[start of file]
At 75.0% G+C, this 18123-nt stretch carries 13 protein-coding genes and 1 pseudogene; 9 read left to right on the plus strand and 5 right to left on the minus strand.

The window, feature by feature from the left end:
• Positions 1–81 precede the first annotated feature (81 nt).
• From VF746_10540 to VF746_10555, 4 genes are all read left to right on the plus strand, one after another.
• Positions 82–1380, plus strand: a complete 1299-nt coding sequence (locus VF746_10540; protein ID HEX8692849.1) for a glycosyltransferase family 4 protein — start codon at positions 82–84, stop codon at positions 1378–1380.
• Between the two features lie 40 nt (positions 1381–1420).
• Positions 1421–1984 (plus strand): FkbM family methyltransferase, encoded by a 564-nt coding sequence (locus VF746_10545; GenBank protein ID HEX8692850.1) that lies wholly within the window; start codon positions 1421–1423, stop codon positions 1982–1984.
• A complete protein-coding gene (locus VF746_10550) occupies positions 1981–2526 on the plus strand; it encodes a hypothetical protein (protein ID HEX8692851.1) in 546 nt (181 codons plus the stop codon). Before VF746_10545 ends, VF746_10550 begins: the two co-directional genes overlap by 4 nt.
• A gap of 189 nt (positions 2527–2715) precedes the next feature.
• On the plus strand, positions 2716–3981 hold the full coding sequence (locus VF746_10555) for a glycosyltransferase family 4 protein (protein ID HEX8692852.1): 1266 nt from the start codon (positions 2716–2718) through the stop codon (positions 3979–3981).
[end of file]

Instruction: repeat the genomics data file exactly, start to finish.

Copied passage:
At 75.0% G+C, this 18123-nt stretch carries 13 protein-coding genes and 1 pseudogene; 9 read left to right on the plus strand and 5 right to left on the minus strand.

The window, feature by feature from the left end:
• Positions 1–81 precede the first annotated feature (81 nt).
• From VF746_10540 to VF746_10555, 4 genes are all read left to right on the plus strand, one after another.
• Positions 82–1380, plus strand: a complete 1299-nt coding sequence (locus VF746_10540; protein ID HEX8692849.1) for a glycosyltransferase family 4 protein — start codon at positions 82–84, stop codon at positions 1378–1380.
• Between the two features lie 40 nt (positions 1381–1420).
• Positions 1421–1984 (plus strand): FkbM family methyltransferase, encoded by a 564-nt coding sequence (locus VF746_10545; GenBank protein ID HEX8692850.1) that lies wholly within the window; start codon positions 1421–1423, stop codon positions 1982–1984.
• A complete protein-coding gene (locus VF746_10550) occupies positions 1981–2526 on the plus strand; it encodes a hypothetical protein (protein ID HEX8692851.1) in 546 nt (181 codons plus the stop codon). Before VF746_10545 ends, VF746_10550 begins: the two co-directional genes overlap by 4 nt.
• A gap of 189 nt (positions 2527–2715) precedes the next feature.
• On the plus strand, positions 2716–3981 hold the full coding sequence (locus VF746_10555) for a glycosyltransferase family 4 protein (protein ID HEX8692852.1): 1266 nt from the start codon (positions 2716–2718) through the stop codon (positions 3979–3981).